In April I wrote the first of a series of posts on the problems with the federal HR apparatus.
The second in the series addressed the myth that federal HR offices across government are shrinking.
This post will deal with the issue of hiring managers – the role they have played in making the problem worse and the role they can and must play in making it better.
When OPM announced its “Hiring Excellence” program, it stressed improving the interactions between hiring managers and HR staff as a key component of the program. That relationship is crucial to any successful hiring program, so I applaud OPM for putting so much effort into making it better. OPM’s announcement also highlighted assessment services OPM sells in competition with the private sector. I have significant reservations about that (that I had when I was still in government) and will lay them out in a future post.
It is difficult to overemphasize the role of hiring managers in the hiring process. They write job descriptions that are the basis of the job announcement, assessment processes, and selections. Most critically, they make the selections.
The problem is that many of them believe everything but the selection is HR’s responsibility. Time and time again I have been told by hiring managers that they do not have time to get involved in “administrivia” and that HR is responsible for delivering a list of qualified candidates from which they can make a selection. I and many of my former colleagues in federal HR have actually had managers tell me that they are “too busy supervising” to get that involved in hiring.
Nothing could be further from the truth. There is little that managers do that is more important than talent management. That includes deciding what kind of talent they need, getting engaged in the recruiting and selection process from beginning to end, and then taking the lead in ensuring they continue to develop the talent they hire. If they do not do that, they are not doing their jobs.
Some of the problem rests with HR. When I was CHCO at DHS, a senior HR specialist told me it was “not appropriate” for hiring managers to get too involved in the process. She said it was a “conflict of interest” to give a hiring manager that much say in the requirements and the selection. Just recently an official in a federal agency told me she heard the same thing from her HR office. Those HR folks, by the way, are wrong.
The third problem is that some managers have no idea how to make selections. They do not have the skills they need to do interviews that are not biased, and they often approach hiring decisions from a very short-sighted perspective. Rather than looking for the people who will be the best for the agency in the long run, they look at what is best for today (and possibly for their own performance ratings). Many agencies let anyone in a supervisory position interview and make selections with no regard for whether they actually know what they are doing. Having the job means having the authority.
So – what we are left with is some supervisors who do not want to do the work to get good talent, some who have no idea how to do it, even if they wanted, and some who know what they are doing, want to do their jobs, and are pushed away by HR people who have no idea what they are doing. It seems like a the deck is stacked against having a hiring process that works.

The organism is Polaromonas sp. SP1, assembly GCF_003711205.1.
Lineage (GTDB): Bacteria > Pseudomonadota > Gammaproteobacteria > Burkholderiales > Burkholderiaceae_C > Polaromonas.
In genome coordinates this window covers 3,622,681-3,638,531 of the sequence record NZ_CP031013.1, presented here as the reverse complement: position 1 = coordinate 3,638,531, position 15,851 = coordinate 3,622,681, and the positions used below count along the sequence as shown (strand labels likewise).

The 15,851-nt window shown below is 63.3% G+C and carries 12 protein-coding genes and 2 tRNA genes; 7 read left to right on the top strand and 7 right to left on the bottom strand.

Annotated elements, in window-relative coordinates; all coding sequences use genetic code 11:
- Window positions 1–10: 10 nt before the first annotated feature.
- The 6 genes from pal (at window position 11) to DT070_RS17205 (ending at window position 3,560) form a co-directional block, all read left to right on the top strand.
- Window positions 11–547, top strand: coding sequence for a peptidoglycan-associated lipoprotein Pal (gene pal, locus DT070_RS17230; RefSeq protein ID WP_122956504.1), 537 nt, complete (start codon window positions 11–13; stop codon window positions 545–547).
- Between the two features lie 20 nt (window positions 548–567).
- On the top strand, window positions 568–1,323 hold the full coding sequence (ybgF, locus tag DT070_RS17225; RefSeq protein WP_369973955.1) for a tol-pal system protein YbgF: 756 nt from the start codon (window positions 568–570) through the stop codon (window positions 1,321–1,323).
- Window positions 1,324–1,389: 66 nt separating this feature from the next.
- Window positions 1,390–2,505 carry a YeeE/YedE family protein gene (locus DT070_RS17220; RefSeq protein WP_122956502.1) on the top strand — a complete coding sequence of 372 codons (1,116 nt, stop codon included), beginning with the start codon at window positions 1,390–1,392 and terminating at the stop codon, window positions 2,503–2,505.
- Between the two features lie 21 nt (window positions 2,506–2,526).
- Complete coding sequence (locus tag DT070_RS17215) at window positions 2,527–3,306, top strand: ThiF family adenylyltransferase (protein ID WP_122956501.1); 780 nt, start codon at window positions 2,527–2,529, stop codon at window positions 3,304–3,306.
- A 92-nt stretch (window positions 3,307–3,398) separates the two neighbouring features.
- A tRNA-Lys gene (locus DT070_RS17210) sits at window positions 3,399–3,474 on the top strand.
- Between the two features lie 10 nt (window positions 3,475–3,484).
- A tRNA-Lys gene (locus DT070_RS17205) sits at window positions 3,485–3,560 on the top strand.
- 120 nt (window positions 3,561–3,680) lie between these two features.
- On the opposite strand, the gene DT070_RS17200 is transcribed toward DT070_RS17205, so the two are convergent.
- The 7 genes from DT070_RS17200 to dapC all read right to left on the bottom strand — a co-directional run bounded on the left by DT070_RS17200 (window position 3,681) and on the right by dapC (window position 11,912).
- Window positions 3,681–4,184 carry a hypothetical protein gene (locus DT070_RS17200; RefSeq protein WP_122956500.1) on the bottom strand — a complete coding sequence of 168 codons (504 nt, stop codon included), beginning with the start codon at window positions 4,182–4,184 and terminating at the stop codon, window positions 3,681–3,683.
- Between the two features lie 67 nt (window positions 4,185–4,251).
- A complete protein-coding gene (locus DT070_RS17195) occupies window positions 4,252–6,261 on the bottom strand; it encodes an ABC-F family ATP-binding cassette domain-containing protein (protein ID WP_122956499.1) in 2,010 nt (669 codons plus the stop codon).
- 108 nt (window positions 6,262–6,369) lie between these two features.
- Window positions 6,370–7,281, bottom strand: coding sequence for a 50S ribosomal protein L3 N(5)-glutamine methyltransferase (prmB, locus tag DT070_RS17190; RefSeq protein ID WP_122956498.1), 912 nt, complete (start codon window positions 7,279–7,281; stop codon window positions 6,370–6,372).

Some people point to the problems with federal hiring laws and regulations, rightly pointing out that much of today’s civil service was designed decades ago in an era when most federal employees were clerks at GS-5 and below. The complaints about the rules are valid, but they should not be an excuse for not running the system effectively. Yes – it is an outdated system that is not good. I like to use the analogy of woodworking tools. We can give a skilled cabinet maker a toolbox full of 200 year-old tools, and s/he can make beautiful furniture. We can give the same tools to an amateur, and s/he can produce junk. The federal hiring process is much the same. Highly skilled HR folks, paired up with highly skilled managers/leaders, can get good results, even with out outdated civil service rules. Having an outdated set of tools is no excuse for not using them as well as possible.
If we want to get better results now, without waiting for civil service reform that may not come for years, we have to focus on the skills of the hiring managers and the HR staff. I will address the HR needs in a coming post. For hiring managers, we need to do three things now.
First, rather than saying the occupant of a position gets the authority by virtue of sitting in the job, we should make the ability to select people a specific delegation that is given to managers who have the skills and ability to carry it out effectively.
Second, we should provide training to hiring managers in structured interviewing, writing job descriptions that identify core tasks and knowledge requirements, and pitfalls that arise in the selection process. Training can help reduce problems such as subtle biases that can result in discrimination and bad selections.
Finally, we need to make certain that job descriptions and performance standards for hiring managers lay out in more detail exactly what their responsibilities are with respect to the entire hiring process. Too often that part of a supervisory job description is a few throw away sentences about making selections. It is often a minor part of performance standards, if it is there at all. Given how critical the talent management process is in any organization, it is worth far more than a few badly chosen sentences.
This column was originally published on Jeff Neal's blog, ChiefHRO.com, and has been reposted here with permission from the author. Visit ChiefHRO.com to read more of Jeff's articles regarding federal human resources and other current events along with his insights on reforming the HR system.